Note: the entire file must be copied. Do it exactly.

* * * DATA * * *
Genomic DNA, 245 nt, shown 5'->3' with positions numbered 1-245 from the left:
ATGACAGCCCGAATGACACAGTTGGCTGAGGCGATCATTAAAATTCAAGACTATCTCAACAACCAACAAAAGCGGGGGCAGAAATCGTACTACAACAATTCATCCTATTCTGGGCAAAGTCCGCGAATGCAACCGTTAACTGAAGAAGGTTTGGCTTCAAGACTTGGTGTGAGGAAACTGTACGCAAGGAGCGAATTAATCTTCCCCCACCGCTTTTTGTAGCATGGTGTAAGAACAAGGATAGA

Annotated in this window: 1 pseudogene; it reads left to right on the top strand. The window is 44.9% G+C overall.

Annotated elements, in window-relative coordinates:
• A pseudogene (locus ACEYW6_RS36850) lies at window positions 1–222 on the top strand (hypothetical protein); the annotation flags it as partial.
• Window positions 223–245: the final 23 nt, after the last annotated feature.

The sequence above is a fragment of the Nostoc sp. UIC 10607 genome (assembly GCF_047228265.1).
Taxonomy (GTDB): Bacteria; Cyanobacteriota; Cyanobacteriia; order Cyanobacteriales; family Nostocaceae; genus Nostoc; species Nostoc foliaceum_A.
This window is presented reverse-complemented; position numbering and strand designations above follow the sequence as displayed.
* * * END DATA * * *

Genomic DNA, 245 nt, shown 5'->3' with positions numbered 1-245 from the left:
ATGACAGCCCGAATGACACAGTTGGCTGAGGCGATCATTAAAATTCAAGACTATCTCAACAACCAACAAAAGCGGGGGCAGAAATCGTACTACAACAATTCATCCTATTCTGGGCAAAGTCCGCGAATGCAACCGTTAACTGAAGAAGGTTTGGCTTCAAGACTTGGTGTGAGGAAACTGTACGCAAGGAGCGAATTAATCTTCCCCCACCGCTTTTTGTAGCATGGTGTAAGAACAAGGATAGA

Annotated in this window: 1 pseudogene; it reads left to right on the top strand. The window is 44.9% G+C overall.

Annotated elements, in window-relative coordinates:
• A pseudogene (locus ACEYW6_RS36850) lies at window positions 1–222 on the top strand (hypothetical protein); the annotation flags it as partial.
• Window positions 223–245: the final 23 nt, after the last annotated feature.

The sequence above is a fragment of the Nostoc sp. UIC 10607 genome (assembly GCF_047228265.1).
Taxonomy (GTDB): Bacteria; Cyanobacteriota; Cyanobacteriia; order Cyanobacteriales; family Nostocaceae; genus Nostoc; species Nostoc foliaceum_A.
This window is presented reverse-complemented; position numbering and strand designations above follow the sequence as displayed.